I decided to buy some Wagyu beef and ended up getting more than I bargained for.
My wife gave me a Sous Vide Supreme Demi for Christmas and I decided to break it in. Enter the Wagyu beef.
I went to my friend’s burger place (“Shake Tree”) to ask where I could get Wagyu and he volunteered to order it for me from his meat vendor. He called me up afterwards to ask me what I wanted – they had ribs and loin. The minimum order for the loin with the ribs cost 60,000 JPY (~670 USD) while just the loin cost 13,000 JPY (~145 USD). I chose the cheapest option.
A few days later, the meat arrived and I went to pick it up. When I saw the package, I was stunned at how much it was. Four kilograms and over two feet long! They put it in a small bag so the top part bent over, looking like a giant tongue. When I held it close to my waist, they told me not to do that because it also looked like another part of my anatomy. People were looking as I rode my bicycle with the giant meat in the basket.
I could barely squeeze it into my refrigerator. I decided to call my Japanese friend Yuca to come over and give me some ideas on how to butcher it. When I brought out the meat, she was also shocked. When my wife came home from work, she could not believe her eyes. All three of us spent some time debating what to do with it.
We decided to cut it into four parts. Yuca would take home one kilogram. She decided she wanted 300g to be ground up. So we tried to use my KitchenAid meat grinder. She stuffed in the meat but nothing was coming out – the marbling in the beef was clogging up the grinding plate. It basically just mangled the beef, but she said it was okay, she would feed it to her dog. Lesson learned: do NOT grind Wagyu beef. It’s blasphemy.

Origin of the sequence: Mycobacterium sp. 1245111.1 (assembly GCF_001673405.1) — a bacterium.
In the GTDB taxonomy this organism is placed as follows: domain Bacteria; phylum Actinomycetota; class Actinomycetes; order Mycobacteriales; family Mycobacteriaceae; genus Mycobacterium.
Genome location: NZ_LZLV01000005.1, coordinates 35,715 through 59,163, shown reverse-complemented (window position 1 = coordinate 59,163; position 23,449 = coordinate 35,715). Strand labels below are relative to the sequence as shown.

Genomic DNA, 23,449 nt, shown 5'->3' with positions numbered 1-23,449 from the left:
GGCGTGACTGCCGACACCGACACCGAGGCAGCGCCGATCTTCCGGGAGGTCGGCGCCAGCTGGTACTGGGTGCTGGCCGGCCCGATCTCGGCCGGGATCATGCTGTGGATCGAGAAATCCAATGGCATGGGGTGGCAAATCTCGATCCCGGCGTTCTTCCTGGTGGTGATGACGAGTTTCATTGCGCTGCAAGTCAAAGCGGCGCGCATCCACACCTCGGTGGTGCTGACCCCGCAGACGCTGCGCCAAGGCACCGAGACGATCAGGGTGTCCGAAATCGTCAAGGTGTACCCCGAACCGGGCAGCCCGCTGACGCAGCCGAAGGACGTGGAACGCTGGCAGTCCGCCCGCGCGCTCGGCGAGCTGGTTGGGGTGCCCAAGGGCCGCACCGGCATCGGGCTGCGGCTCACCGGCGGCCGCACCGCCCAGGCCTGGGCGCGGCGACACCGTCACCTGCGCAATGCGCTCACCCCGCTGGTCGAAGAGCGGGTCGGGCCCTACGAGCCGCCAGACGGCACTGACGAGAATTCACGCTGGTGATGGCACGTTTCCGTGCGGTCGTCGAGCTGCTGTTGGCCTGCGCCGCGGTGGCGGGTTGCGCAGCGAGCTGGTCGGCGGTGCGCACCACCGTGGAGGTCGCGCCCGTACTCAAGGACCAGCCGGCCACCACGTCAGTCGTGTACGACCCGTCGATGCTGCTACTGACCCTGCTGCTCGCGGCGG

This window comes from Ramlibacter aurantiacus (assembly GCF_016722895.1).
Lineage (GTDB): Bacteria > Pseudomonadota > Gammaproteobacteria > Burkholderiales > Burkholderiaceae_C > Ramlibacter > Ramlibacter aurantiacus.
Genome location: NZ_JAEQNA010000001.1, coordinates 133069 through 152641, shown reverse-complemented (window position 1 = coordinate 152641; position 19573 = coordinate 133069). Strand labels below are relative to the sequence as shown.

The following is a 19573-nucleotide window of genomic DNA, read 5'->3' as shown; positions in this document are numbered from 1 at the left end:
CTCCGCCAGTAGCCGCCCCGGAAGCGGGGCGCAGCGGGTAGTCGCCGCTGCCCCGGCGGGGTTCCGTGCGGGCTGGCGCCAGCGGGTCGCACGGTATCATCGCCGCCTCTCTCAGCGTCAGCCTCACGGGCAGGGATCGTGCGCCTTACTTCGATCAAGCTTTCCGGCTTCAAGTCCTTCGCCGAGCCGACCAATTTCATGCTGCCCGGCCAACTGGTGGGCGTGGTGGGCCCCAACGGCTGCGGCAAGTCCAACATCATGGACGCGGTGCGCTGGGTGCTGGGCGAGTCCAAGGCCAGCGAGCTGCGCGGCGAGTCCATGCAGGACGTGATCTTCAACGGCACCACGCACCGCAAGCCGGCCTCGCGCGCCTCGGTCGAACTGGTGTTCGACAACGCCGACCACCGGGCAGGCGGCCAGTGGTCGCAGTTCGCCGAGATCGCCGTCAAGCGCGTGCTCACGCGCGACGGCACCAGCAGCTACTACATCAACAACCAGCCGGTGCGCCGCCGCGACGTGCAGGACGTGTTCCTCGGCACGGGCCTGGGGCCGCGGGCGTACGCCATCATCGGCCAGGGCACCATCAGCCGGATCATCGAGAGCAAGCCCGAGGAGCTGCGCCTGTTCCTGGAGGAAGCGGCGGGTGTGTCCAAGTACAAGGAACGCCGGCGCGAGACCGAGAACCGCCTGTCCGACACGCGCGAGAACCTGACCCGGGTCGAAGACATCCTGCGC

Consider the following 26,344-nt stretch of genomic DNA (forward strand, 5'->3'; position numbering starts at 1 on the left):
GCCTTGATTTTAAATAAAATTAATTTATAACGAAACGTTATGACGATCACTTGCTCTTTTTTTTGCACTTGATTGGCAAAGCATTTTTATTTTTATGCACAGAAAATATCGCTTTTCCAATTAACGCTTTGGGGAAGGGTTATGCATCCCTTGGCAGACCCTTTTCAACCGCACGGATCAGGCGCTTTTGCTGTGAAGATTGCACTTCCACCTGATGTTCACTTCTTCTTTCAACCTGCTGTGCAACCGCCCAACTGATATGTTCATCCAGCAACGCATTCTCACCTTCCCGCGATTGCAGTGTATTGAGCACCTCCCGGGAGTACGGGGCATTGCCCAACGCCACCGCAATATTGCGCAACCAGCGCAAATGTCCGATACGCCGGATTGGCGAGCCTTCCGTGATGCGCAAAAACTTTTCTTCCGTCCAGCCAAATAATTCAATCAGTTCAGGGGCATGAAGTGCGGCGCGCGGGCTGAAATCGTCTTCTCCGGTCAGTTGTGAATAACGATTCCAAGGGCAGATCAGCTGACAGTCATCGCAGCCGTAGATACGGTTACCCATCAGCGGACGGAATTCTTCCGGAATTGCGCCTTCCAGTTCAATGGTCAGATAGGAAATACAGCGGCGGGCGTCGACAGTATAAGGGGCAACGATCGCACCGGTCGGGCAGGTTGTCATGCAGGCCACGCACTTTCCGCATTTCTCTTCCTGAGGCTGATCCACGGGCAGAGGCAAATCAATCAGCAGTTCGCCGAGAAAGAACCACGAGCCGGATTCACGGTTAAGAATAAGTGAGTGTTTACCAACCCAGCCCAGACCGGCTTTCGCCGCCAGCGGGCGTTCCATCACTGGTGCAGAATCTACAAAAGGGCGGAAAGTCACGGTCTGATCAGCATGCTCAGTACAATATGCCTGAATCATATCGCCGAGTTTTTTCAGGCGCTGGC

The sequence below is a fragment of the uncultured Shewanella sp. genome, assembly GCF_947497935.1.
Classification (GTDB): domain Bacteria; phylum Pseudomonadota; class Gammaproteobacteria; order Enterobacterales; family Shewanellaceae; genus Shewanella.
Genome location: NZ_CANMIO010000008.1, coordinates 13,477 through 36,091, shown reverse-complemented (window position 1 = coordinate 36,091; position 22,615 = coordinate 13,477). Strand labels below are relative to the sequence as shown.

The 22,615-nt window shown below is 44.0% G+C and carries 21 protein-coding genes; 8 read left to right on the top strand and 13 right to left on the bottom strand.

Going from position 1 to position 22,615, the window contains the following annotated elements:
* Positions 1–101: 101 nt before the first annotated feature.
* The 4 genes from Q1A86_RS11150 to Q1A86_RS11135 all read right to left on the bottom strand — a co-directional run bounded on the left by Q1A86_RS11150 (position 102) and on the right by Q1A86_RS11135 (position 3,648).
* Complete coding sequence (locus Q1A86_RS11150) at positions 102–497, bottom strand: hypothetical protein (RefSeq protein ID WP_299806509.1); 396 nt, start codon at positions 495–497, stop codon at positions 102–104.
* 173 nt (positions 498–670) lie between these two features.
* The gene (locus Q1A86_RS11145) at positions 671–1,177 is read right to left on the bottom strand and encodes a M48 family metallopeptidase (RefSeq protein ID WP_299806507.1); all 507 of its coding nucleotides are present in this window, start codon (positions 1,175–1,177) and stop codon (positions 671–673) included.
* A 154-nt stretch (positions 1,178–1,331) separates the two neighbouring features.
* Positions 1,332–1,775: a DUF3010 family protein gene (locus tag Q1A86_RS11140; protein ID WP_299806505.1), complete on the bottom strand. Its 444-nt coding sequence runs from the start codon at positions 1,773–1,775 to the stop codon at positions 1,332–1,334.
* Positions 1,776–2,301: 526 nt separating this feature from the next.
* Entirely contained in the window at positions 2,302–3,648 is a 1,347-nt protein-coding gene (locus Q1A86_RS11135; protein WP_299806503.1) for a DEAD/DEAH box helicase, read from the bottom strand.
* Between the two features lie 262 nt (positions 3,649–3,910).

I divided the remaining 3kg into steaks. I used my Japanese knife (a sujihiki) and I carved it like I would a steak, with a sawing action. But then I noticed that there were ridges on the surface of the meat and I immediately imagined chef Gordon Ramsey yelling at me, “You donkey! You just ruined a $50 steak!”
So I switched to my other knife with a single bevel (a yanagiba) and sliced with a single stroke. This time, the result was perfect.
At this point, my wife and friend were both hungry. I just quickly seared three rare steaks with a little butter and seasoned them with salt and pepper. I served the steaks with some mashed potatoes I had cooked the previous night. The steaks were melt-in-your-mouth tender. We ate a home-cooked meal that would have cost us over 10,000 JPY if we had eaten out that night!
Watch out for upcoming recipes for Wagyu beef.